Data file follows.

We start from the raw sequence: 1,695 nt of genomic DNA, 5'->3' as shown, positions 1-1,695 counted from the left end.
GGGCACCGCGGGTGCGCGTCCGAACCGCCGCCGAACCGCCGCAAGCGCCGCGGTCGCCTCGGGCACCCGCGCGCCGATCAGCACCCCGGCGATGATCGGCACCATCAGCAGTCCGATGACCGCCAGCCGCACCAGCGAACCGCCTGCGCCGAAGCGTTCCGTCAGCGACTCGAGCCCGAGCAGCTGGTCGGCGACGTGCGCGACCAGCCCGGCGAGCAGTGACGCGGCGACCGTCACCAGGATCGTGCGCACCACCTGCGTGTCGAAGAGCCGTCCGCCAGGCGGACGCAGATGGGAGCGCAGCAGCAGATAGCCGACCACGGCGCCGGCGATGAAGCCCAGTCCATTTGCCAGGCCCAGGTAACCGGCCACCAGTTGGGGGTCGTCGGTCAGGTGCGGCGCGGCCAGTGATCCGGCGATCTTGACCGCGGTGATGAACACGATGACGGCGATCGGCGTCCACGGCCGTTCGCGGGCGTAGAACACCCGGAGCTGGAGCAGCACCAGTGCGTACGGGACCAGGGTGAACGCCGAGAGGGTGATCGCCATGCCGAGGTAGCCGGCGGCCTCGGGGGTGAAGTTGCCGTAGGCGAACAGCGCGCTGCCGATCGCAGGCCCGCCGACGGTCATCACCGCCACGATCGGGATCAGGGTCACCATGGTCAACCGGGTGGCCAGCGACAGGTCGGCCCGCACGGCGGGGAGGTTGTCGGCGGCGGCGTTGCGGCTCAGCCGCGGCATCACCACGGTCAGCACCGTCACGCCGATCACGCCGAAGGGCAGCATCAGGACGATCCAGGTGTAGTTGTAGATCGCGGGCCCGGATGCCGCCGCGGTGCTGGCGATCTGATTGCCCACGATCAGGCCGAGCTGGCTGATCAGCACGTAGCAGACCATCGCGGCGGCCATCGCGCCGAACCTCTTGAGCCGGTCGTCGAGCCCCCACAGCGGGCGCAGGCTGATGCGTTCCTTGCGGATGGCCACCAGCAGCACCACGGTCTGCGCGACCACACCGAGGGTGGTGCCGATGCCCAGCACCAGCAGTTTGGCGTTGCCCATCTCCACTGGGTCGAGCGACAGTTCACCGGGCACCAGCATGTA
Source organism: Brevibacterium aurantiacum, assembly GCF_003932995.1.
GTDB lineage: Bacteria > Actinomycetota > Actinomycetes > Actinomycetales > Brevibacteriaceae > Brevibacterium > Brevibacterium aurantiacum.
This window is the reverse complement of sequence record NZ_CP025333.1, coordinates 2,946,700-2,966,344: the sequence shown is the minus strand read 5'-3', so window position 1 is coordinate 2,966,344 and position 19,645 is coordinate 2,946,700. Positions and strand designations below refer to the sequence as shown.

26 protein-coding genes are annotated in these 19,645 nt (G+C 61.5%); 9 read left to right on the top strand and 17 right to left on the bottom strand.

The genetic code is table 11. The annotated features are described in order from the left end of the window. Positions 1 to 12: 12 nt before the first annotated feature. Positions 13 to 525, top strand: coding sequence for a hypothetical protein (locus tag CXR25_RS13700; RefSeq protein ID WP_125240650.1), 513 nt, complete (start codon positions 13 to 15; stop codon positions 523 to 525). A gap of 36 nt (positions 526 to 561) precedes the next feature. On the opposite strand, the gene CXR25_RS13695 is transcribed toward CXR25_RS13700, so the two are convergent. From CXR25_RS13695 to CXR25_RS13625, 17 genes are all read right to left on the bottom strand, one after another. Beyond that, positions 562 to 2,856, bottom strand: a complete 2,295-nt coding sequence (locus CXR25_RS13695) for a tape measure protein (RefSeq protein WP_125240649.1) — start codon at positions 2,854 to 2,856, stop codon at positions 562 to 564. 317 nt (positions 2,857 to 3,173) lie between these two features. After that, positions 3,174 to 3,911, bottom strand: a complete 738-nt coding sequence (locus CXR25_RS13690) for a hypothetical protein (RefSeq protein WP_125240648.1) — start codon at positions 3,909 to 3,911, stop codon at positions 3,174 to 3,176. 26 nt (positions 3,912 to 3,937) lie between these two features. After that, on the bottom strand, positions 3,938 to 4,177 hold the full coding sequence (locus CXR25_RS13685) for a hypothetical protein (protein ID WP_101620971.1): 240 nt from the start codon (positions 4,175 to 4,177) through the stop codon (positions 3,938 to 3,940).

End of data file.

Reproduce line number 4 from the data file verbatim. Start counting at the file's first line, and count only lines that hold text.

GTDB lineage: Bacteria > Actinomycetota > Actinomycetes > Actinomycetales > Brevibacteriaceae > Brevibacterium > Brevibacterium aurantiacum.